The necessity of Iodine isn’t exclusive to the thyroid, the entire body needs it. You might say that your body requires iodine the way a car requires oil — it’s simply necessary for the entire system to function properly. Many people don’t realize that female breast tissue has a greater concentration of iodine and has a special need for iodine. When breast tissue has low iodine levels, health problems can follow. Let’s take a look at the top six things you need to know regarding iodine and its impact on breast health.
1. Iodine Deficiency is a Problem
Iodine deficiency is a problem that affects up to 40% of the world’s population, including people in America. One of the primary causes is inadequate iodine intake. Food has been a source of iodine but this has been in decline for decades. Bread is a perfect example. Until 1980, iodine was used to condition dough, it was then substituted with bromide, a toxic halogen that offers no benefits and competes with iodine for absorption. Fluoride is another example, it’s a common, toxic halogen that’s present in many water supplies and negatively affects iodine absorption. The decline in iodine consumption has coincided with an increase in breast diseases, certain cancers, thyroid impairment and developmental problems in children.
2. Healthy Breasts Need Iodine
Every cell, organ, and system in the human body needs iodine, and this is doubly true for female breast tissue. Breast tissue has a greater concentration of iodine than the thyroid and the same iodine-transporting proteins used by the thyroid gland.   In healthy breast tissue, iodine offers antioxidant benefits.  Conversely, iodine deficient breast tissue is susceptible to lipid oxidation, a contributor to many diseases including cancer.    
3. What is Fibrocystic Breast Disease?
Fibrocystic breast disease is an extremely common and underreported condition in which hormonally influenced cysts develop in the breast tissue.  The cysts, which can cause breast pain and tenderness, especially before menstruation, are fairly easy to detect. In fact, they’re most often detected during at-home examinations and are often a source of immediate anxiety for the women who discover them and fear the worst — breast cancer. Although fibrocystic breast disease itself is often benign, the New England Journal of Medicine has reported that it is a risk factor for breast cancer. 
4. Fibrocystic Breast Disease is Linked to Iodine Deficiency
Without adequate iodine, breast tissue is susceptible to estrogenic stimulation. That can lead to the production of microcysts, and those can lead to fibrocystic breast disease.  Animal studies have shown, directly, that depriving breast tissue of iodine is an immediate catalyst for fibrocystic breast disease.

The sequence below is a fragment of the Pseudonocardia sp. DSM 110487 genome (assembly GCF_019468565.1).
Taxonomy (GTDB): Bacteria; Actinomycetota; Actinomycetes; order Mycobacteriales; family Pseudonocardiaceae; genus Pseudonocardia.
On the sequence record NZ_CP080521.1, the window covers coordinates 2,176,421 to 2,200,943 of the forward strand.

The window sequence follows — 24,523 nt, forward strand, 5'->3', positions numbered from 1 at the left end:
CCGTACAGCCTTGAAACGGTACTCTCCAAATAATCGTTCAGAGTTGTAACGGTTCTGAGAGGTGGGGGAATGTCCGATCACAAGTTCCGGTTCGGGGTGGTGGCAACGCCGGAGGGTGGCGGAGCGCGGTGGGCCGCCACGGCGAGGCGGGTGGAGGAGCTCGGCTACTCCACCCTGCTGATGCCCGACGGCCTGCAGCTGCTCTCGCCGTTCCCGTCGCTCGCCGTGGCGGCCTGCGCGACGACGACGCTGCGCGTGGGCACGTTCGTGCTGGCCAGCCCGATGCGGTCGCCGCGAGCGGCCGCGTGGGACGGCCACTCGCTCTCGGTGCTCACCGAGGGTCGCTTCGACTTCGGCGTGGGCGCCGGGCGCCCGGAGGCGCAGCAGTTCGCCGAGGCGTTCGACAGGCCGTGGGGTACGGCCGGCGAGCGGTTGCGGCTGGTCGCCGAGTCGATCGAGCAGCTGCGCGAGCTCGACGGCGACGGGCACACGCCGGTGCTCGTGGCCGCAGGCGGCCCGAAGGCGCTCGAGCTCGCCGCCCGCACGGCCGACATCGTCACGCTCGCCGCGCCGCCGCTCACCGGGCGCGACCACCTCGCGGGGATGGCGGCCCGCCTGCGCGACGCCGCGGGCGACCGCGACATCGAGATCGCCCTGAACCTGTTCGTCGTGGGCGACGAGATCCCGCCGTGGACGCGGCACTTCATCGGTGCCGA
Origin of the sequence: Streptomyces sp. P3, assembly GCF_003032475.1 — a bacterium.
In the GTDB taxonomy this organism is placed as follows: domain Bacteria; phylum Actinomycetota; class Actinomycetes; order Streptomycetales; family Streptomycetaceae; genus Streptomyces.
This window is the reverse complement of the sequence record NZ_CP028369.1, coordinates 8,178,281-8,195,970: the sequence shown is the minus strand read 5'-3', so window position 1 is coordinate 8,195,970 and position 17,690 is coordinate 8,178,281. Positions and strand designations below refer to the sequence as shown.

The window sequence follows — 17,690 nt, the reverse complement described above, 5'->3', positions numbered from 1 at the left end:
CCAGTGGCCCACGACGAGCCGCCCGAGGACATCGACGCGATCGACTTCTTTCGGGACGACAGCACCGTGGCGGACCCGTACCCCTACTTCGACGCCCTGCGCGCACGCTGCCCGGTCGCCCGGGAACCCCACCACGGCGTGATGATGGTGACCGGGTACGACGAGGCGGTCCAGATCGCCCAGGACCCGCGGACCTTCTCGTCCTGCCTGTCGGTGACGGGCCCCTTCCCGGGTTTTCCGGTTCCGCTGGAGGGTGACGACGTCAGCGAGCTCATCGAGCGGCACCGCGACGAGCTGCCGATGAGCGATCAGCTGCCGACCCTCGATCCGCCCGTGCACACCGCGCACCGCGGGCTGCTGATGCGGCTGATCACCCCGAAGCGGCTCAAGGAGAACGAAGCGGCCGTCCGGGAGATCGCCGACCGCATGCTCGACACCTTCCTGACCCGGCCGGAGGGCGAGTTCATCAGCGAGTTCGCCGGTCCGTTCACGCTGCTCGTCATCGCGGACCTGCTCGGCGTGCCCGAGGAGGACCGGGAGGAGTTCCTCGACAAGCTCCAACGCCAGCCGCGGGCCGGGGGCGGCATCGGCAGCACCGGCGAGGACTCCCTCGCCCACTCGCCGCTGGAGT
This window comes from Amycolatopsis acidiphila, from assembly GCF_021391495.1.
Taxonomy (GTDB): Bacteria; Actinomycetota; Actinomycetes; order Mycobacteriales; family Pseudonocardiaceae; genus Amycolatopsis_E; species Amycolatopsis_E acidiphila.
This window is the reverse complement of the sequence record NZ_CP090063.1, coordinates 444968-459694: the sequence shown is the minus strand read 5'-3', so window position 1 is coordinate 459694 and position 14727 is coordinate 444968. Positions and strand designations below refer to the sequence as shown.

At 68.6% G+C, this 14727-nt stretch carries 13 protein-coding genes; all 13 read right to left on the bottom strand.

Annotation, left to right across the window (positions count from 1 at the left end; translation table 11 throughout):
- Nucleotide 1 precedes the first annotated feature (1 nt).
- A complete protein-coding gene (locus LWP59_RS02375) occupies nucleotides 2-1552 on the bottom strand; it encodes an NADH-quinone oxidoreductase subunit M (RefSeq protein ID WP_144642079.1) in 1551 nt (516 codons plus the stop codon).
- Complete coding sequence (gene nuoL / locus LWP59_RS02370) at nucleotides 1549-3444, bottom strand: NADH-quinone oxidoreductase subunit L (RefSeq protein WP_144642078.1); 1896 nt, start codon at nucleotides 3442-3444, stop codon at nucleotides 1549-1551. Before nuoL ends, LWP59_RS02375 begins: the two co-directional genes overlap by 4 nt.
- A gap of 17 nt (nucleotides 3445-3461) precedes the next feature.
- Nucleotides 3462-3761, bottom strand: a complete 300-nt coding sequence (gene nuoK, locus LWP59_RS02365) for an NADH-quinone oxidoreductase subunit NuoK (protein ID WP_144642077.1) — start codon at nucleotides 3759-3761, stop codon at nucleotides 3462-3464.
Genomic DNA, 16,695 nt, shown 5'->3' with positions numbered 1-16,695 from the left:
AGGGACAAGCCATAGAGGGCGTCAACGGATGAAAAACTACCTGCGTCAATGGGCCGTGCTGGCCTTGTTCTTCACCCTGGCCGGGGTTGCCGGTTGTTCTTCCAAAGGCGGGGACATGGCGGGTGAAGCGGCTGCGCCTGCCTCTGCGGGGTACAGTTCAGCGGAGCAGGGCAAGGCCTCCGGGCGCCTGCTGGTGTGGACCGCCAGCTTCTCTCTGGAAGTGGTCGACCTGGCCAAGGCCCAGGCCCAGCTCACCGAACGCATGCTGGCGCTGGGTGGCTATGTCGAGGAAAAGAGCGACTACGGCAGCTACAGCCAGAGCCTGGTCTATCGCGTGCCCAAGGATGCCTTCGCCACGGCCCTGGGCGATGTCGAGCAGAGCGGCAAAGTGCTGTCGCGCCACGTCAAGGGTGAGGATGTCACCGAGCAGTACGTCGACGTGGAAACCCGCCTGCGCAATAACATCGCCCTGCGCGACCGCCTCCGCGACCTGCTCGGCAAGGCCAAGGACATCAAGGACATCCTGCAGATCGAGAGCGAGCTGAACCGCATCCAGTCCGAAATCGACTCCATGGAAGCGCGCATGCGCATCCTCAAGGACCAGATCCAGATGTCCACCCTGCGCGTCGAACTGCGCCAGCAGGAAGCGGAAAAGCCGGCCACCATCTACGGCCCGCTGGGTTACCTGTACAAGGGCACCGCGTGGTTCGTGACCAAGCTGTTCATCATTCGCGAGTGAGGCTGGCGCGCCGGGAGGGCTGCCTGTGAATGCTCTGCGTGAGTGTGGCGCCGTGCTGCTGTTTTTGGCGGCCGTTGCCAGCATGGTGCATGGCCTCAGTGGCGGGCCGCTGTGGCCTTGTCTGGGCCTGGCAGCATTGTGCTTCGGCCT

5. Iodine Promotes Breast Health
Although birth control is sometimes used to shrink cysts, many women prefer to avoid its associated health risks and instead opt for iodine supplementation. Not only is iodine safe, but it promotes breast health.  A 1993 study reported that iodine supplementation had reduced indications of fibrocystic breast disease.  2004 research found that 50% of women who experienced breast tenderness due to fibrocystic disease had an improvement in their situation after iodine supplementation. 
6. Iodine is Even More Important When Breast Feeding
A nursing mother needs enough nutrition to support her own needs and to produce milk for her developing child. Iodine is important for breast health and equally important for normal brain development in children. Iodine deficiency is, in fact, the number one cause of developmental problems. Iodine is crucial for a newborn brain and breast milk is the perfect means for supplying iodine to a nursing infant. 
Are You Getting Enough Iodine?
Getting enough iodine is a product of eating foods that contain iodine and, for many people, also taking supplemental iodine. There are several forms of iodine, some are more beneficial than others. There are tests that can determine if you need iodine and if you do, it’s best to compare iodine supplements to make an educated decision as to which is the best for you.
-Dr. Edward F. Group III, DC, ND, DACBN, DCBCN, DABFM
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